What is Osteoporosis?: We can define osteoporosis as a disease that mainly affects the bones. People who suffer this disease lose bone tissue (bone mass), so that the bone becomes more porous, with more air inside. Besides, osteoporosis has the potential to change the normal structure of the bone. It augments the number and size of the cavities or cells that lie inside of it. As a consequence, the bones become more fragile so they resist the blows worse and they break with ease.
This pathology is asymptomatic and can go unnoticed for many years until it finally manifests with a fracture.
Related article: What are the symptoms of osteoporosis?
How frequent is osteoporosis?
The prevalence of this disease increases with age and is more common in women, particularly postmenopausal women. About 20% of women who are between 50 and 84 years old suffer from osteoporosis.
It is worth mentioning that men can also get osteoporosis, especially if they are old.
Women are more susceptible to osteoporosis for many reasons: their peak of bone mass is usually lower than that of men, and with menopause bone loss accelerates (postmenopausal osteoporosis).
About the bone mass
Bone mass is the amount of bone that a person owns in the skeleton in a moment of life and it depends on many factors. Factors such as age, sex, and race.
Inside the bone, various metabolic changes occur, alternating phases of bone destruction and formation. These phases are controlled by different hormones, physical activity, diet, toxic habits, and vitamin D, among other factors.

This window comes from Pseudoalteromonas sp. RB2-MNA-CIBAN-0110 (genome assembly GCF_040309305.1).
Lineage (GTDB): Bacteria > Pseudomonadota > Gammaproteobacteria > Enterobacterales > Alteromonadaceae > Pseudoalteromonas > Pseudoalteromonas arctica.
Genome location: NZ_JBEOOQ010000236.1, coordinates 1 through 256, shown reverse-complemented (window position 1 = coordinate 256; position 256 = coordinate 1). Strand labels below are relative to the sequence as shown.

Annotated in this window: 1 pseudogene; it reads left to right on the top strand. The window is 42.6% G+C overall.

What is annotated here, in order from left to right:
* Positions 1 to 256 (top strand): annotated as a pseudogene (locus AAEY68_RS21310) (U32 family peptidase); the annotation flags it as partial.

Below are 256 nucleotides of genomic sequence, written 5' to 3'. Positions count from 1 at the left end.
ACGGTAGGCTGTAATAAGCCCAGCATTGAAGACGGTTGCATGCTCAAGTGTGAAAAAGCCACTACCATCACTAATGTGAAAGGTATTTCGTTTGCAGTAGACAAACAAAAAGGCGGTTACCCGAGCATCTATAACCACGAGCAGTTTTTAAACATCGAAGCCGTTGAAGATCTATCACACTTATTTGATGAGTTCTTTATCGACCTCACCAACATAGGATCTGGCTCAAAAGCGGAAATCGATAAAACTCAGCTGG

Under normal conditions, a person reaches at 30-35 years a maximum amount of mass bone (peak bone mass). So, around the third decade, there is a natural loss of bone mass. However, there are several things you can do in order to avoid osteoporosis.
Related article: How can I avoid osteoporosis?
Which are other causes?
There are many other frequent causes of osteoporosis. They are alcoholism, drugs (glucocorticoids, hormone treatment used for management of breast and prostate cancer…), rheumatic, endocrine, hepatic inflammatory diseases, renal failure, among others.
There are different types of osteoporosis:
Postmenopausal osteoporosis: The main cause is the lack of estrogen (a hormone). In general, symptoms appear in women who are 51 to 75 years old, although they can begin before or after those ages.
Senile osteoporosis: It is the result of an age-related calcium deficiency and an imbalance between the rate of degradation and bone regeneration. It usually affects people over 70 years old and is twice as common in women as in men.
Secondary osteoporosis: It can be a consequence of certain diseases, such as chronic renal failure and certain hormonal disorders, or the administration of certain drugs, such as corticosteroids, barbiturates, anticonvulsants and excessive amounts of thyroid hormone.
At present, bone densitometry is the best technique that exists to measure bone mass, although specialists point out that there are exceptions.
Based on current knowledge, the diagnostic approach should be carried out individually assessing the age and other risk factors.
Risk factors such as tobacco and alcohol consumption, low weight, family history of osteoporotic fractures, among others, allows us to identify people who are at risk of developing the pathology. Therefore, the fundamental basis of the diagnosis is based on clinical suspicion.
At the London Spine Unit, we have some of the best specialists to diagnose and treat osteoporosis. Book an appointment to get a checkup.